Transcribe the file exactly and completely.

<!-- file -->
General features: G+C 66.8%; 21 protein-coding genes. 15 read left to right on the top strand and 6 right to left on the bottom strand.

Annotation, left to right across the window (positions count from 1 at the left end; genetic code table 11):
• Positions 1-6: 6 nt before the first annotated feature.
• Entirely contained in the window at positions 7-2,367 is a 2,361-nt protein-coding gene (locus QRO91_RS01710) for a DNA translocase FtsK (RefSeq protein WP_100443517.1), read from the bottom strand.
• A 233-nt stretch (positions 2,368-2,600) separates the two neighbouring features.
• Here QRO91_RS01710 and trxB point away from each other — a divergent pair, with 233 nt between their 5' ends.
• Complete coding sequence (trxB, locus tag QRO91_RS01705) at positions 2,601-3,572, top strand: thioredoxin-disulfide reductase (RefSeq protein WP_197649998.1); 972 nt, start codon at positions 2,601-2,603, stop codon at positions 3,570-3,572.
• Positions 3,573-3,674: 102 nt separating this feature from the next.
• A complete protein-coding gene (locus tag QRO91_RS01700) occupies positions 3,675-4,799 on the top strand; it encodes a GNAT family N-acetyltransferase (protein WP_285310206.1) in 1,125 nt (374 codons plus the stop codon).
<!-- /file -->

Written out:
General features: G+C 66.8%; 21 protein-coding genes. 15 read left to right on the top strand and 6 right to left on the bottom strand.

Annotation, left to right across the window (positions count from 1 at the left end; genetic code table 11):
• Positions 1-6: 6 nt before the first annotated feature.
• Entirely contained in the window at positions 7-2,367 is a 2,361-nt protein-coding gene (locus QRO91_RS01710) for a DNA translocase FtsK (RefSeq protein WP_100443517.1), read from the bottom strand.
• A 233-nt stretch (positions 2,368-2,600) separates the two neighbouring features.
• Here QRO91_RS01710 and trxB point away from each other — a divergent pair, with 233 nt between their 5' ends.
• Complete coding sequence (trxB, locus tag QRO91_RS01705) at positions 2,601-3,572, top strand: thioredoxin-disulfide reductase (RefSeq protein WP_197649998.1); 972 nt, start codon at positions 2,601-2,603, stop codon at positions 3,570-3,572.
• Positions 3,573-3,674: 102 nt separating this feature from the next.
• A complete protein-coding gene (locus tag QRO91_RS01700) occupies positions 3,675-4,799 on the top strand; it encodes a GNAT family N-acetyltransferase (protein WP_285310206.1) in 1,125 nt (374 codons plus the stop codon).